Maryland Lyric Opera returns to live performance with roof-raising Puccini

Sat Feb 26, 2022 at 2:18 pm
Alexandra LoBianco in Turandot

Alexandra LoBianco sang the role of Turandot Friday night with Maryland Lyric Opera in the Music Center at Strathmore. (Photo: Julian Thomas)

Maryland Lyric Opera rose from the pandemic ashes in splendid form on Friday night. In the young company’s first live performance since February of 2020, an excellent cast gave an expansive concert rendition of Puccini’s Turandot in the Music Center at Strathmore. Music director Louis Salemno presided over the oceanic sound of a large orchestra and chorus that filled the hall to thrilling effect.

Soprano Alexandra LoBianco opened her Act II showpiece, “In questa reggia,” with a smooth, subtle tone. This more introspective vocal approach evened out the icy cruelness often heard in the role, adding a note of sympathy to an often unsympathetic character. At the same time, LoBianco showed she could ascend to the scene’s high Bs with blistering accuracy and force.

A minor gaffe with an entrance in the orchestra during the first part of the riddle scene did not shake LoBianco either, an awkward moment soon righted by Salemno. LoBianco’s willingness to explore the softer side of the role paid off in the unsatisfactory ending of the opera, heard in the version made by Franco Alfano for the opera’s 1926 premiere, two years after Puccini’s death. The character’s earlier vulnerability made the sudden blossoming of her love for Calaf a little more believable.

Tenor Jonathan Burton brought heroic power to the role of the unnamed prince, later revealed as Calaf. His voice could not slice through the amassed power of the orchestra and chorus as easily as LoBianco, although Salemno often brought down the instrumental volume with vigorous shaking of his left hand. At the critical solo moments, however, his top notes rang with authority and beauty, especially in the opera’s most famous aria, “Nessun dorma” in Act III.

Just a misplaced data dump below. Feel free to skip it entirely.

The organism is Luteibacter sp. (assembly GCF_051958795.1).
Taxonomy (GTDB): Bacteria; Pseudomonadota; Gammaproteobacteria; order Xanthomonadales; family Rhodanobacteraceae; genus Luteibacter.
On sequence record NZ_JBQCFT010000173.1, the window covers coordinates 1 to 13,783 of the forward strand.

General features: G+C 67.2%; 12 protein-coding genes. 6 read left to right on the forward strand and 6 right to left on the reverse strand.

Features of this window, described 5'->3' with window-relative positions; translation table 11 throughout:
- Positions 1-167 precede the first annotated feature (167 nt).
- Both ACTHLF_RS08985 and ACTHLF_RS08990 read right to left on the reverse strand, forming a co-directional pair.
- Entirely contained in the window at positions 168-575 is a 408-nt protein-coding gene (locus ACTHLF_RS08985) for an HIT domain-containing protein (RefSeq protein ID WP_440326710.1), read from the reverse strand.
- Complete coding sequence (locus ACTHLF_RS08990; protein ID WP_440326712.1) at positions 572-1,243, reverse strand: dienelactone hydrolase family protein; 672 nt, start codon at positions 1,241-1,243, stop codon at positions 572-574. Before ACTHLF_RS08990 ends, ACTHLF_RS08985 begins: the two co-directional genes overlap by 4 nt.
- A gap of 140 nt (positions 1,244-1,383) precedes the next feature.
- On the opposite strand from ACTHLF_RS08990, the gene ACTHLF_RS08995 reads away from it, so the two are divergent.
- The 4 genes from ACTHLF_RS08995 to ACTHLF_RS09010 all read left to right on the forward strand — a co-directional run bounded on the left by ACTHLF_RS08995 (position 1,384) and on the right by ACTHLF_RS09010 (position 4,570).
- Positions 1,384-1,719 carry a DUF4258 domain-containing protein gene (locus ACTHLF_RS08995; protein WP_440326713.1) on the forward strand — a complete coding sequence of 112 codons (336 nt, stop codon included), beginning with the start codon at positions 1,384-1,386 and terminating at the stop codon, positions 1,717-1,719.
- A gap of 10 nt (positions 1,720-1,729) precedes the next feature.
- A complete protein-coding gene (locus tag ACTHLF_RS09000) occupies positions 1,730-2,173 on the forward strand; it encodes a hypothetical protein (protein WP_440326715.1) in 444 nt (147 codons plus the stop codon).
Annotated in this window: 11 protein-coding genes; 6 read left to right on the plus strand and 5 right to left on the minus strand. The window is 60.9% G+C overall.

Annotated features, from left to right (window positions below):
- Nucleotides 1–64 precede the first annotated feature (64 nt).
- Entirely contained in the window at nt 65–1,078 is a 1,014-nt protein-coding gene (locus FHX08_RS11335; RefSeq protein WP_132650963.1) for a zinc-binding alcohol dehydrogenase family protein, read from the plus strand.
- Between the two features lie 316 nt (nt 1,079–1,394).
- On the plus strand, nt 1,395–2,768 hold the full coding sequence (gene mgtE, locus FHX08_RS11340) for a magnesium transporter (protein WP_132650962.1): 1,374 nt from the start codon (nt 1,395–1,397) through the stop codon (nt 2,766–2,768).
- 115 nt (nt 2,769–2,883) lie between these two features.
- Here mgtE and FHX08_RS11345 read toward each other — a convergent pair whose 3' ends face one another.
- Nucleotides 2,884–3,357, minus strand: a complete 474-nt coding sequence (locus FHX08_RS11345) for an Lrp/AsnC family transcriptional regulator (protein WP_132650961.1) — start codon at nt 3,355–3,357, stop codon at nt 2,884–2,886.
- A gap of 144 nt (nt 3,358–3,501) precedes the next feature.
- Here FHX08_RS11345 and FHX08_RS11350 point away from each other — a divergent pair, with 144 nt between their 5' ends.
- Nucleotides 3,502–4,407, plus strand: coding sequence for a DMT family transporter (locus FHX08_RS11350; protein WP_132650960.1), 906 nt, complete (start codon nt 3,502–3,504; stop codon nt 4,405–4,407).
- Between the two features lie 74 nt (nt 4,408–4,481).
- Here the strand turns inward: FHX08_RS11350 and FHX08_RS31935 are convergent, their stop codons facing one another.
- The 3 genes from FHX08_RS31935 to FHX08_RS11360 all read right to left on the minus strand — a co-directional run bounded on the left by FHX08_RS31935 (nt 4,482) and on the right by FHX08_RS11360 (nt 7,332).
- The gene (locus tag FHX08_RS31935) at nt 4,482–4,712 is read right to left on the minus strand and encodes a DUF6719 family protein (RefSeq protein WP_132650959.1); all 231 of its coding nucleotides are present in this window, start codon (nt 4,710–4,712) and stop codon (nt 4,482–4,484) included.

Nicole Heaston’s velvety soprano suited the role of Liù ideally, with floating high notes in “Signore ascolta” in the first act. The delicacy of her sound, sometimes easily covered in ensemble scenes, made the character’s innocent devotion to Calaf, who scorns her, all the more poignant. Her top range shimmered with tragic pathos in the scene of her torture and death in the third act.

Bass Morris Robinson thundered with indignation as Calaf’s long-lost father, the dethroned Tartar king Timur, a role he was reprising from the last local Turandot, with Washington National Opera in 2009. Baritone Javier Arrey excelled as Ping, the leader of the trio of overworked palace ministers, with a nostalgic turn in “Ho una casa nell’Honan” in Act II. Tenors Joseph Michael Brent and Yi Li added further comic relief as Pang and Pong.

Hunter Enoch’s stalwart bass-baritone resonated from both the stage and from the upper balcony over the stage in the pronouncements of the Mandarin. Tenor Mauricio Miranda was aptly timorous as the aged Emperor Altoum, doubling as the Prince of Persia, who loses his head trying to gain the hand of Turandot.

Ping, Pang, and Pong in Turandot

(L to R) Joseph Michael Brent, Yi Li, and Javier Arrey (Pang, Pong, and Ping) in Maryland Lyric Opera’s Turandot at Strathmore (Photo: Jahns Chavez)

While the region’s opera lovers had the chance to hear grand opera again last fall, from Washington Concert Opera, this performance was the first opera since the start of the pandemic to feature a full orchestra and an immense chorus. The latter, prepared by Steven Gathman, produced a broad range of dynamics from their place in the first balcony over the stage. Singing from memory, these 78 singers followed Salemno’s gestures with flawless precision and ensemble unity.

The noisy crowd scenes are some of Turandot‘s most memorable moments, especially with the wall of vocal sound produced by this full-throated ensemble. Softer scenes were just as memorable, like the mysterious moonrise in Act I, in which moody blue lighting (designed by Stuart Duke) matched misty vocal color. A few women of the chorus also served admirably as the children’s chorus, singing the Chinese folk song “Mo Li Hua,” which Puccini used as a leitmotif associated with Turandot.

Salemno fielded almost the complete orchestration for the opera, including the two alto saxophones added somewhat extravagantly by Puccini. The banda, instruments specified in the score as playing on stage, sat in the high second balcony over the stage.  Associate Conductor Husan Park helped guide them in brilliant antiphonal effects with the vast orchestral forces below them.

A team of five percussionists marshaled the vast battery, including Chinese gongs. Salemno’s clear beat and careful management of balances served the singers well, but the most thrilling moments were the fortissimo climaxes, a magnificent clamor. Stage director David Gately used the remaining portions of the upper balconies over the stage to create a sense of staging, placing characters there in dramatic spotlights at crucial moments.

Turandot will be repeated 2 p.m. Sunday in the Music Center at Strathmore.

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